An endorsement blurb from Johnny Cash graces the back side of Nashville Skyline, Bob Dylan’s 1969 album recorded in Music City: “Here-in is a hell of a poet,” said Cash. And for such poetry, a half century later, Dylan would receive the Nobel Laureate for literature.
But, really, so what? “What is poetry’s role when the world is burning?” asks no less a poet than Chris Wiman.
This question haunts me: When there is so much madness and violence, so much war and hostility and environmental degradation, is artistic expression anything but an indulgent diversion from reality?
Ironically, this concern informed Dylan’s early work: “The thing about rock’n’roll is that for me anyway it wasn’t enough,” he says. “There were great catch-phrases and driving pulse rhythms…. But the songs weren’t serious or didn’t reflect life in a realistic way.” Folk music “was more of a serious type of thing,” with “more despair, more sadness, more triumph, more faith in the supernatural…”
So, for Dylan, it was the poetry of the Americana folk tradition that gave him a greater capacity to see and understand reality. It was not a diversion from the burning, maddening world. It provided a capacity to see the world more clearly, and to envision new possible worlds.
In this way, Dylan is but one more poet in the line of the great poets such as Gerard Manley Hopkins who insisted that “the world is charged with the grandeur of God,” and that “Christ plays in ten thousand places.”
From his earliest song-writing days, such a vision of the world—a vision of the world charged with the grandeur of God—seems to have driven much of Dylan’s lyrics, evidenced beautifully in “Lay Down Your Weary Tune.”
But the “seriousness” of the folk tradition is more than its sacramentality. The acoustic folk genre would inform an eschatological and prophetic edge to Dylan’s writing, too. These edges would persist beyond and through Dylan’s electric rock-n-roll conversion, too.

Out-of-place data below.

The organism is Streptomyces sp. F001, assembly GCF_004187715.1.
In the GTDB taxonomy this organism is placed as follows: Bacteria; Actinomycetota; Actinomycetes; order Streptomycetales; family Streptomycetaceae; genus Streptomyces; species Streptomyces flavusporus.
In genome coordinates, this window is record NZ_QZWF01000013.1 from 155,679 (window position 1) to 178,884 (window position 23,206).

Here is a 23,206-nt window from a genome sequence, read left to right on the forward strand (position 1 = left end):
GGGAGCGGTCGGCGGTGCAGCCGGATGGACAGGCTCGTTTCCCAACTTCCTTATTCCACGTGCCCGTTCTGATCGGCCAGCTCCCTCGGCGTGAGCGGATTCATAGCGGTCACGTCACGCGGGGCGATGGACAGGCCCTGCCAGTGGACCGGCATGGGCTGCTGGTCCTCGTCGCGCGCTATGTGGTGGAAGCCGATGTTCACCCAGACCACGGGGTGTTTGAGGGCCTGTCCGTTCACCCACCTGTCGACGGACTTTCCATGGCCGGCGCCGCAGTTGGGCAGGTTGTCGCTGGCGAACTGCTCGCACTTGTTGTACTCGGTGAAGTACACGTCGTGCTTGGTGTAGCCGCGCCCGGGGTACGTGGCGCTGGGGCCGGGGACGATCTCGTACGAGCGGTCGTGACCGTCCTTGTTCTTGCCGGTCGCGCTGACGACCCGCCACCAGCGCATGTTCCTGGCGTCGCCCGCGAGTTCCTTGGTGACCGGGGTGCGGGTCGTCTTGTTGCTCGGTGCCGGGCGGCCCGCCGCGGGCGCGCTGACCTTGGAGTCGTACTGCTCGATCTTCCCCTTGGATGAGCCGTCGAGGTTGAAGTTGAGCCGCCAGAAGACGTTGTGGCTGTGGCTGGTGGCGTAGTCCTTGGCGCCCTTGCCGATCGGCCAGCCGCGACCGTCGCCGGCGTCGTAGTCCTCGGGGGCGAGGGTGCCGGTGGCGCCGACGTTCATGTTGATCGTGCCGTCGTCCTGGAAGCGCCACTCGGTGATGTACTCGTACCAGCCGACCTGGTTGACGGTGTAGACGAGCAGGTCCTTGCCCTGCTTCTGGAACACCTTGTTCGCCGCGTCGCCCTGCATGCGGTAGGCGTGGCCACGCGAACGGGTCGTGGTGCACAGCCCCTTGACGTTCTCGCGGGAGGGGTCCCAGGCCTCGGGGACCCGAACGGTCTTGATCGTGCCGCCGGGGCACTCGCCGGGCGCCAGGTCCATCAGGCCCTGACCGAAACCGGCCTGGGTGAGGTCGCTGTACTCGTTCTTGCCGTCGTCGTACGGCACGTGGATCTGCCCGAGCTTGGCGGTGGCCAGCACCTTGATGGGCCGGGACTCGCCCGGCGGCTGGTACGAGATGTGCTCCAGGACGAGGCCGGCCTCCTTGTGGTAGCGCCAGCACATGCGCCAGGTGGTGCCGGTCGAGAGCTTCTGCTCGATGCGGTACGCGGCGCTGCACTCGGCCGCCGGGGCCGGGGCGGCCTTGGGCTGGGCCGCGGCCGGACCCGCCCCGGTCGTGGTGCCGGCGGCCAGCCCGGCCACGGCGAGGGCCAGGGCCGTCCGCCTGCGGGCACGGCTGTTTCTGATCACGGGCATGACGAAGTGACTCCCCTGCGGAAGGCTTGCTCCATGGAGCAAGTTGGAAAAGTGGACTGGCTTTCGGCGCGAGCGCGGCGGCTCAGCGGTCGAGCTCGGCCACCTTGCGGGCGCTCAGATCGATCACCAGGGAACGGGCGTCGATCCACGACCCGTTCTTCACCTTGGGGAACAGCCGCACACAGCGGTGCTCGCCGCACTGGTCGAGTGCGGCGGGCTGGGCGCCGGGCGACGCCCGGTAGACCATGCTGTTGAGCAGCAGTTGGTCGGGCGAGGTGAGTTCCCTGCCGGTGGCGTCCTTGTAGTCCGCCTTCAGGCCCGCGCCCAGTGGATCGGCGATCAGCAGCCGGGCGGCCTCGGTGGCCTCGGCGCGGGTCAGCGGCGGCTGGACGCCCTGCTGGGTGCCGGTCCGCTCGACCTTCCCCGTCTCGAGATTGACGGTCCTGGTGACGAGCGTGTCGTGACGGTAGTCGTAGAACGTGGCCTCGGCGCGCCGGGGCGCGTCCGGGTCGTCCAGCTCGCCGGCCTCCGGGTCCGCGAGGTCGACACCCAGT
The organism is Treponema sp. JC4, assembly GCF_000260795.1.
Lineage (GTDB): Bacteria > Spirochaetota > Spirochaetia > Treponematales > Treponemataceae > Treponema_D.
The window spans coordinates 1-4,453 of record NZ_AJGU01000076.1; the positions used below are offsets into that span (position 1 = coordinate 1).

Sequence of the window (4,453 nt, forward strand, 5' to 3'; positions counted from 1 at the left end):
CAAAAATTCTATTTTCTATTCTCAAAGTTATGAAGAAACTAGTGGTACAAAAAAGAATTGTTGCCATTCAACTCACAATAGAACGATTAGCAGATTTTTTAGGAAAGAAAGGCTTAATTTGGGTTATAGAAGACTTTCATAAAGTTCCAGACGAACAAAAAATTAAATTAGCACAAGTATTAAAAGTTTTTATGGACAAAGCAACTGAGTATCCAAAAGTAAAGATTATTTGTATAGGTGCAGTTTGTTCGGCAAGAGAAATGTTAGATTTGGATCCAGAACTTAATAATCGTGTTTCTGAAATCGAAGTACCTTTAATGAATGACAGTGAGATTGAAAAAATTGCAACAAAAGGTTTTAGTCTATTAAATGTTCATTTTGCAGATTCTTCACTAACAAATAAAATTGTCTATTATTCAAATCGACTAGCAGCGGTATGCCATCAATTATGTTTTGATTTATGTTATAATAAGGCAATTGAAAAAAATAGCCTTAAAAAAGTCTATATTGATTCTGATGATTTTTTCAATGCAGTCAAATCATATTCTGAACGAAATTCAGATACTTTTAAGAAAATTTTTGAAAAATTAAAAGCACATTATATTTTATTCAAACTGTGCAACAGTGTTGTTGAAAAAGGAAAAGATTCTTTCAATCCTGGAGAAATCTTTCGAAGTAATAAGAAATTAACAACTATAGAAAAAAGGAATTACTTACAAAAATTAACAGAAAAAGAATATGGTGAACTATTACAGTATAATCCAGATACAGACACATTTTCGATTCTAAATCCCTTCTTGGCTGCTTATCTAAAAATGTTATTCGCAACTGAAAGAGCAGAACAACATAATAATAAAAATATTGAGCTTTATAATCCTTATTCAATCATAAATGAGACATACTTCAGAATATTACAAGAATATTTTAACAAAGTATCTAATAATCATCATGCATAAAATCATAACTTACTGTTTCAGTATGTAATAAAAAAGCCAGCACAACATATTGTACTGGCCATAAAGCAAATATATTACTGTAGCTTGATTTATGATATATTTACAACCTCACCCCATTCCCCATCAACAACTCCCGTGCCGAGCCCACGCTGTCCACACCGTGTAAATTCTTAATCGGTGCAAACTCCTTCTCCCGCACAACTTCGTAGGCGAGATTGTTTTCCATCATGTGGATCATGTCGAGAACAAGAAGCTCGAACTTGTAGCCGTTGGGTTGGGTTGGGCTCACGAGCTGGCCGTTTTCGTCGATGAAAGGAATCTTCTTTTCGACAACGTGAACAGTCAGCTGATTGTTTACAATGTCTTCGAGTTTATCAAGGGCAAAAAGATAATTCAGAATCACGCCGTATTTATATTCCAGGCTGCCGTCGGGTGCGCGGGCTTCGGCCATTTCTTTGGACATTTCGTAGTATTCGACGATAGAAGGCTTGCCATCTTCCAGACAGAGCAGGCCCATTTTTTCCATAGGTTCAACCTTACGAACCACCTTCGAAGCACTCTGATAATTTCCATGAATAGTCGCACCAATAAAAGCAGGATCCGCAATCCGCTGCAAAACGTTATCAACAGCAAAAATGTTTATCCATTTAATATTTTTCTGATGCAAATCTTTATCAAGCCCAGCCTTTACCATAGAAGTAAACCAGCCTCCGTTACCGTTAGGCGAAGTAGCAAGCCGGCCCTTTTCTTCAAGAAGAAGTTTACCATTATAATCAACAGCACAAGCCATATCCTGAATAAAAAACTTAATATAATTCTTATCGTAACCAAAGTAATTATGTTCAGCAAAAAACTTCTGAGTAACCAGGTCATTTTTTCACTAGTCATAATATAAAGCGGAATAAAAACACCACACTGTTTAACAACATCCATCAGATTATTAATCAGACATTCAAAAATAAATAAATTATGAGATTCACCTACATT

Robert Hudson’s delightful new book on Bob Dylan and Thomas Merton plays out this “prophetic” element. In his monastic hermitage in the latter part of the 1960’s, Dylan’s music played for months on The Monk’s Record Player. Merton—himself one of the greatest voices for Christianity in America in the latter part of the 20th century—insisted that “Bob Dylan is one of the most important voices in the country.”
It’s worth noting that Merton made such a judgment precisely in the midst of all the burning and lynching and blood-shed of the 1960’s.
For Merton, says Hudson, the “prophetic” entails at least two aspects: one, its capacity to tell the truth in a way that others are either unwilling, or incapable. Commenting on the Nicaraguan poet Rubén Darío, Merton said: “All true poetic genius tends to generate prophetic insight. The poet cannot help but listen to awakening voices that are not yet audible to the rest of men.”
The “prophetic” also entails the capacity to see and speak before its time: “Poets and poetic thinkers,” said Merton, those “who construct myths in which they embody their own struggle to cope with the fundamental questions of life—are generally ‘prophetic’ in the sense that they anticipate in their solitude the struggles and the general consciousness of later generations.”